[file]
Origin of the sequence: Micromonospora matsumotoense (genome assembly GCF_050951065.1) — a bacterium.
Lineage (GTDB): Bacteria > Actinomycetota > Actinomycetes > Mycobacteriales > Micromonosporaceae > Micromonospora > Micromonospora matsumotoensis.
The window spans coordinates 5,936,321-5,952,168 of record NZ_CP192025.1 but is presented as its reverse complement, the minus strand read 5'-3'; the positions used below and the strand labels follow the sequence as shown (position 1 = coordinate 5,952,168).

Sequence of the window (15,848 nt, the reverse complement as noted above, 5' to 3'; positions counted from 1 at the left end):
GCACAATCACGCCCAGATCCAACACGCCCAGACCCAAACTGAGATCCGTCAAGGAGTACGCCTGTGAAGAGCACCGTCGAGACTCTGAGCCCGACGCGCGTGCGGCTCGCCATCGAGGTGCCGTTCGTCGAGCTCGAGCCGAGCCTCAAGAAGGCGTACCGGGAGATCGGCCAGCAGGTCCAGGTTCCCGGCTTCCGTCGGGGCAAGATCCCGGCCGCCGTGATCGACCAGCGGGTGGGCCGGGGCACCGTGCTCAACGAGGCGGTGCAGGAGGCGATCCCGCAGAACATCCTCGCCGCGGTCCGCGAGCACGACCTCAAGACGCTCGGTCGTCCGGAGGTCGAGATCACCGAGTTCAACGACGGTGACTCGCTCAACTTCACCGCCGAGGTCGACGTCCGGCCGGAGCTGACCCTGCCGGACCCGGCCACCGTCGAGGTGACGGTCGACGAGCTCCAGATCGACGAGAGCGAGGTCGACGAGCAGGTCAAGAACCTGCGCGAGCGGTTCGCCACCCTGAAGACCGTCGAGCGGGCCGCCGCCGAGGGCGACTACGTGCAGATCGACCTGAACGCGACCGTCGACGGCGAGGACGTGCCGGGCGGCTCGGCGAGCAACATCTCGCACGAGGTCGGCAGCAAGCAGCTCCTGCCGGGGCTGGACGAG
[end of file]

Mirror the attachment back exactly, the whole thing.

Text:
Origin of the sequence: Micromonospora matsumotoense (genome assembly GCF_050951065.1) — a bacterium.
Lineage (GTDB): Bacteria > Actinomycetota > Actinomycetes > Mycobacteriales > Micromonosporaceae > Micromonospora > Micromonospora matsumotoensis.
The window spans coordinates 5,936,321-5,952,168 of record NZ_CP192025.1 but is presented as its reverse complement, the minus strand read 5'-3'; the positions used below and the strand labels follow the sequence as shown (position 1 = coordinate 5,952,168).

Sequence of the window (15,848 nt, the reverse complement as noted above, 5' to 3'; positions counted from 1 at the left end):
GCACAATCACGCCCAGATCCAACACGCCCAGACCCAAACTGAGATCCGTCAAGGAGTACGCCTGTGAAGAGCACCGTCGAGACTCTGAGCCCGACGCGCGTGCGGCTCGCCATCGAGGTGCCGTTCGTCGAGCTCGAGCCGAGCCTCAAGAAGGCGTACCGGGAGATCGGCCAGCAGGTCCAGGTTCCCGGCTTCCGTCGGGGCAAGATCCCGGCCGCCGTGATCGACCAGCGGGTGGGCCGGGGCACCGTGCTCAACGAGGCGGTGCAGGAGGCGATCCCGCAGAACATCCTCGCCGCGGTCCGCGAGCACGACCTCAAGACGCTCGGTCGTCCGGAGGTCGAGATCACCGAGTTCAACGACGGTGACTCGCTCAACTTCACCGCCGAGGTCGACGTCCGGCCGGAGCTGACCCTGCCGGACCCGGCCACCGTCGAGGTGACGGTCGACGAGCTCCAGATCGACGAGAGCGAGGTCGACGAGCAGGTCAAGAACCTGCGCGAGCGGTTCGCCACCCTGAAGACCGTCGAGCGGGCCGCCGCCGAGGGCGACTACGTGCAGATCGACCTGAACGCGACCGTCGACGGCGAGGACGTGCCGGGCGGCTCGGCGAGCAACATCTCGCACGAGGTCGGCAGCAAGCAGCTCCTGCCGGGGCTGGACGAG